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Who is ISIS in Sinai Peninsula?
02:48 - Source: CNN

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Investigators have yet to establish the cause of the crash

ISIS has previously attacked in Belgium and France

The group has claimed responsibility for the crash but provided no corroboration

CNN  — 

Was Saturday, October 31, 2015, the day ISIS emerged as a global terrorist threat?

That’s when a Russian airliner broke apart in midair and crashed into Egypt’s Sinai peninsula, killing all 224 people aboard. If ISIS blew up the plane, as it claims, it would arguably be the most significant terrorist attack since 9/11.

Until now, ISIS has been known primarily for devising ever-more brutal ways to kill hostages taken in the Middle East, as well as for the massacre of perhaps 1,700 Iraqi soldiers in the northern Iraqi city of Tikrit in 2014.

But the downing of a civilian airliner – the most prized target of international terrorist groups – would mark the announcement by ISIS that it was capable of harming civilians almost anywhere in the world. The group would be laying down a global marker, much as the 1998 bombings of the U.S. embassies in Kenya and Tanzania and the 2000 bombing of the USS Cole in the Yemeni port of Aden first demonstrated the global reach of al Qaeda.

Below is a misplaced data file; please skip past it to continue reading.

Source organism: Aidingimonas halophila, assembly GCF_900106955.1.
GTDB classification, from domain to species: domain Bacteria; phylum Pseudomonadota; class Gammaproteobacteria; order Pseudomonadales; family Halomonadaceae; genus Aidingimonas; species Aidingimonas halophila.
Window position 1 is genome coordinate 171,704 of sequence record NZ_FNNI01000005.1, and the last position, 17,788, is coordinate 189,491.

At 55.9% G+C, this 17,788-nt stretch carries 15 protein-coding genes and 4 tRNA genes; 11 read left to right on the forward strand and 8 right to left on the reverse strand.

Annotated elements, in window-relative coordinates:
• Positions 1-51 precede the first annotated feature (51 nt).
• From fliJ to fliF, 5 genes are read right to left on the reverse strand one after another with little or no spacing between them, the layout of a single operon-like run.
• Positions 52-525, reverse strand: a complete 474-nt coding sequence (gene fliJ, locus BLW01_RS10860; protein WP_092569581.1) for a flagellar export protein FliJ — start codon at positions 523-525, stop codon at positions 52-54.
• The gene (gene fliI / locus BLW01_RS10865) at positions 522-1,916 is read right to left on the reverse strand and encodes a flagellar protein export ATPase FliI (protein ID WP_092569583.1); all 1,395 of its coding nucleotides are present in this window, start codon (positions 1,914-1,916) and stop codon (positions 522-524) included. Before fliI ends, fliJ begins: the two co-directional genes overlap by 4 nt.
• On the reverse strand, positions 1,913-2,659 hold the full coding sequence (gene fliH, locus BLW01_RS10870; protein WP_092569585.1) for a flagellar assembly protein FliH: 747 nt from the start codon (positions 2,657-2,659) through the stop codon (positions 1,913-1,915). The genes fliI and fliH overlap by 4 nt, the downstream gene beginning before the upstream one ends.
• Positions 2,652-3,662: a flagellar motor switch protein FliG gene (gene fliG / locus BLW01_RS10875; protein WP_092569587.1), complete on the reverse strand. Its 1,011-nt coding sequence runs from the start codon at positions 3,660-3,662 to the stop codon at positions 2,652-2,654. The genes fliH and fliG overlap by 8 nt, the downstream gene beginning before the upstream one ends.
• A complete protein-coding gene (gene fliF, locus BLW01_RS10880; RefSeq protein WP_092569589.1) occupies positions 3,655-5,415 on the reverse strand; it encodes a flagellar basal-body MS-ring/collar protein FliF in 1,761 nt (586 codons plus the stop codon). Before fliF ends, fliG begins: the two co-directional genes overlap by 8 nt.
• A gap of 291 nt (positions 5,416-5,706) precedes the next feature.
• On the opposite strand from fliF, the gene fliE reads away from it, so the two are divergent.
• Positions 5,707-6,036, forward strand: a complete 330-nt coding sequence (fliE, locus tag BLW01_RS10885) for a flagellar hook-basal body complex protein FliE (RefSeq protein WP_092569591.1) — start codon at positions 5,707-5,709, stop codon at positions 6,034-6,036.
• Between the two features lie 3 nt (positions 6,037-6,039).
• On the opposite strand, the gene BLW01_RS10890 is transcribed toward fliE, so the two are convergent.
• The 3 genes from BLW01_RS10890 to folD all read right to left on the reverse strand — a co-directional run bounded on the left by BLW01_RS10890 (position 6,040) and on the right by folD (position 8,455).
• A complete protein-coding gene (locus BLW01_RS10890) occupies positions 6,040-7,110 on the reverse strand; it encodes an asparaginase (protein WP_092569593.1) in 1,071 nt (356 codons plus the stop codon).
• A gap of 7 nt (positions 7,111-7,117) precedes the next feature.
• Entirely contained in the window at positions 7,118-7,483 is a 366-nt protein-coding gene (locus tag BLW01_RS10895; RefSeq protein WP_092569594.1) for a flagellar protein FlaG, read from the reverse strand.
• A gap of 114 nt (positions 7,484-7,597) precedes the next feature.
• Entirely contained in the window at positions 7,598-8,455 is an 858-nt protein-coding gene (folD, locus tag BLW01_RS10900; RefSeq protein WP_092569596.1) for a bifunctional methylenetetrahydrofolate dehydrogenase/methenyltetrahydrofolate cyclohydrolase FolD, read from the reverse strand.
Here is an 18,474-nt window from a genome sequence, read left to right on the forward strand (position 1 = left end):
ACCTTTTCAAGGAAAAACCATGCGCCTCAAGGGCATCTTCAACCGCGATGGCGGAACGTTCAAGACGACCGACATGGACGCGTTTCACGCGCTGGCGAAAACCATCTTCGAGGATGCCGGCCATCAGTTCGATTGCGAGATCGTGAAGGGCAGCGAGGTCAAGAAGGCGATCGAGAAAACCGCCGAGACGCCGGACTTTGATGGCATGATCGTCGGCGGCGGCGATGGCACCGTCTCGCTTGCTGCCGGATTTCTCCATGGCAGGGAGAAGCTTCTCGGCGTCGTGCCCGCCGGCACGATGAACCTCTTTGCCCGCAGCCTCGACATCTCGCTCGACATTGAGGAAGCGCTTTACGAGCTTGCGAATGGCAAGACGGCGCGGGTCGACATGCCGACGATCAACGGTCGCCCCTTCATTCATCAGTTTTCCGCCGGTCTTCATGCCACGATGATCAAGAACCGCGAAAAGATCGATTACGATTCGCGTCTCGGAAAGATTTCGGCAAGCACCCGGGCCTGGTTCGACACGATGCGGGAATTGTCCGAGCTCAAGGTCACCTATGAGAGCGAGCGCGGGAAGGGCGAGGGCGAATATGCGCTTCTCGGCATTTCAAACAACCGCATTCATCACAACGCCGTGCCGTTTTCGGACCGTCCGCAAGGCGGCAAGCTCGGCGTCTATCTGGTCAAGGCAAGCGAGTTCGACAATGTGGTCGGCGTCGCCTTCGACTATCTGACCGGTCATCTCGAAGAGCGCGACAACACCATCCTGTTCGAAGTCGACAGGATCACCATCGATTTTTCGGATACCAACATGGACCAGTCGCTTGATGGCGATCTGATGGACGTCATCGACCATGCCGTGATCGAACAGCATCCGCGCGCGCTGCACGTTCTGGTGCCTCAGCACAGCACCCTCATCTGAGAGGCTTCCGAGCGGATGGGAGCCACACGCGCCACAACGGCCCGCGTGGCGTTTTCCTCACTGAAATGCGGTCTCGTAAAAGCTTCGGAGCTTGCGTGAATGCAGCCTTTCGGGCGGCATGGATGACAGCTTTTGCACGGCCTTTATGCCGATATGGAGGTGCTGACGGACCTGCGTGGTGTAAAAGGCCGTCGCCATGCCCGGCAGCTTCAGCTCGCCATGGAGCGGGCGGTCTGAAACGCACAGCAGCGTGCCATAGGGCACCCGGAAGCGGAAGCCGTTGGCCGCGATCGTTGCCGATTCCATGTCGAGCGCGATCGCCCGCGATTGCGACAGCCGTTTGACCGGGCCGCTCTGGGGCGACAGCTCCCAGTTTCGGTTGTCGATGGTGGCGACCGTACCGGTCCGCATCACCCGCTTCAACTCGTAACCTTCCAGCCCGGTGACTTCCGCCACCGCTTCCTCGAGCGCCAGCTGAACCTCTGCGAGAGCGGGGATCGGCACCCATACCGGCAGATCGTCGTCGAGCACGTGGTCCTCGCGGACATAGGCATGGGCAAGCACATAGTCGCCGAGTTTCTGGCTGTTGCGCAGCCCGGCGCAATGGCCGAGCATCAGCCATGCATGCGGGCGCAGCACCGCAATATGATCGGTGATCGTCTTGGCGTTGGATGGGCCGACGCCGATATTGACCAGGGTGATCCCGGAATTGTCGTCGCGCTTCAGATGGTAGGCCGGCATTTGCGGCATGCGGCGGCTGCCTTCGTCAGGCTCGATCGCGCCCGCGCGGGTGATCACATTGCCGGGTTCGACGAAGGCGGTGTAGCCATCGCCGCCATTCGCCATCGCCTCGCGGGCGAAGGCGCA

ISIS had already attacked internationally

There were already signs ISIS was emerging as an international force.

Russian and Egyptian personnel inspect the wreckage of Metrojet Flight 9268 in Sharm el-Sheikh.

In January, Belgium thwarted a major gun and bomb plot by ISIS recruits believed to have been directed by the leadership of the group in Syria. In April, French police arrested a French radical directed in Turkey by French ISIS recruits to attack a church in Paris.

A suspected ISIS gunman trained in Libya killed 30 British tourists and others on a Tunisian resort beach in June. ISIS also claimed a gun massacre of Western tourists at a Tunis museum in March, but it’s still unclear whether ISIS or a local al Qaeda affiliate carried out that attack.

In August, another suspected ISIS recruit attempted to attack a high-speed passenger train on the Belgian-French border but was overpowered by three Americans. And in October, two suicide bombers whom Turkish investigators suspect were dispatched by ISIS in Syria killed more than 100 people at a rally in Ankara, Turkey.

Fears over ISIS’ international reach have been compounded by the fact that European officials estimate up to 6,000 European extremists have traveled to fight in Syria and Iraq, and 1,500 of them have returned home.

Still, the downing of a civilian airliner would usher in a significantly higher global prof